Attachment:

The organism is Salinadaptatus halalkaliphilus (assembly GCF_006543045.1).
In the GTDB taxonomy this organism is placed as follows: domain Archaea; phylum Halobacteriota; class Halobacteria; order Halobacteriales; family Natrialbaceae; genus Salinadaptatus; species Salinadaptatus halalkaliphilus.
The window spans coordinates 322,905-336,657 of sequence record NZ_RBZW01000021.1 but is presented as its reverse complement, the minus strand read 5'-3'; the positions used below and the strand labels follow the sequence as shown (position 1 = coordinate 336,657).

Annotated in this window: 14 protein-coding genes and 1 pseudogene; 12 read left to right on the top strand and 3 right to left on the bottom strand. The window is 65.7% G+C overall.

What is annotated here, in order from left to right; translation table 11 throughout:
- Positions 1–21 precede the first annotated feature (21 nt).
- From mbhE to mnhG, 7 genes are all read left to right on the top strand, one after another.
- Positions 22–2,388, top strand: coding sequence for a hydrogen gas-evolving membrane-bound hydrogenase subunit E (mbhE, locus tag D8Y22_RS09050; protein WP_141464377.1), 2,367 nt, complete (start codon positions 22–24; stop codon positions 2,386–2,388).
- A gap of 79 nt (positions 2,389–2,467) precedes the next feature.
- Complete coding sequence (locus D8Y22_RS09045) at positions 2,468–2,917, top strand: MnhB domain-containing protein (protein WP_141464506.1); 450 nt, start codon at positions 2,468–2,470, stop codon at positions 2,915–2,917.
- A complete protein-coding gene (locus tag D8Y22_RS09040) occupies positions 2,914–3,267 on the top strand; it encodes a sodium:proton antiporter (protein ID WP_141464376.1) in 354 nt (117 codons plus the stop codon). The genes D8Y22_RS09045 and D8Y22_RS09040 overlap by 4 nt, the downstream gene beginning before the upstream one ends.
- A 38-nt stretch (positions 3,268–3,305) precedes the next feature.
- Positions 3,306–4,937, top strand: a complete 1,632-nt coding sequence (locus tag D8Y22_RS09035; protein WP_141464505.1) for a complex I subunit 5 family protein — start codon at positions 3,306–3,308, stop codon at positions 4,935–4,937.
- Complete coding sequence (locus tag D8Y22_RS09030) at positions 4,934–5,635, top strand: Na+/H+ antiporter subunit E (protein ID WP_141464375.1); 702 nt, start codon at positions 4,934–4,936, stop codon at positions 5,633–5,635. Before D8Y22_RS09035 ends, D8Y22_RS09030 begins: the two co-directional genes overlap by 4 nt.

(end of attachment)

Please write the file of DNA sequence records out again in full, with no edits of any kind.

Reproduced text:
The organism is Salinadaptatus halalkaliphilus (assembly GCF_006543045.1).
In the GTDB taxonomy this organism is placed as follows: domain Archaea; phylum Halobacteriota; class Halobacteria; order Halobacteriales; family Natrialbaceae; genus Salinadaptatus; species Salinadaptatus halalkaliphilus.
The window spans coordinates 322,905-336,657 of sequence record NZ_RBZW01000021.1 but is presented as its reverse complement, the minus strand read 5'-3'; the positions used below and the strand labels follow the sequence as shown (position 1 = coordinate 336,657).

Annotated in this window: 14 protein-coding genes and 1 pseudogene; 12 read left to right on the top strand and 3 right to left on the bottom strand. The window is 65.7% G+C overall.

What is annotated here, in order from left to right; translation table 11 throughout:
- Positions 1–21 precede the first annotated feature (21 nt).
- From mbhE to mnhG, 7 genes are all read left to right on the top strand, one after another.
- Positions 22–2,388, top strand: coding sequence for a hydrogen gas-evolving membrane-bound hydrogenase subunit E (mbhE, locus tag D8Y22_RS09050; protein WP_141464377.1), 2,367 nt, complete (start codon positions 22–24; stop codon positions 2,386–2,388).
- A gap of 79 nt (positions 2,389–2,467) precedes the next feature.
- Complete coding sequence (locus D8Y22_RS09045) at positions 2,468–2,917, top strand: MnhB domain-containing protein (protein WP_141464506.1); 450 nt, start codon at positions 2,468–2,470, stop codon at positions 2,915–2,917.
- A complete protein-coding gene (locus tag D8Y22_RS09040) occupies positions 2,914–3,267 on the top strand; it encodes a sodium:proton antiporter (protein ID WP_141464376.1) in 354 nt (117 codons plus the stop codon). The genes D8Y22_RS09045 and D8Y22_RS09040 overlap by 4 nt, the downstream gene beginning before the upstream one ends.
- A 38-nt stretch (positions 3,268–3,305) precedes the next feature.
- Positions 3,306–4,937, top strand: a complete 1,632-nt coding sequence (locus tag D8Y22_RS09035; protein WP_141464505.1) for a complex I subunit 5 family protein — start codon at positions 3,306–3,308, stop codon at positions 4,935–4,937.
- Complete coding sequence (locus tag D8Y22_RS09030) at positions 4,934–5,635, top strand: Na+/H+ antiporter subunit E (protein ID WP_141464375.1); 702 nt, start codon at positions 4,934–4,936, stop codon at positions 5,633–5,635. Before D8Y22_RS09035 ends, D8Y22_RS09030 begins: the two co-directional genes overlap by 4 nt.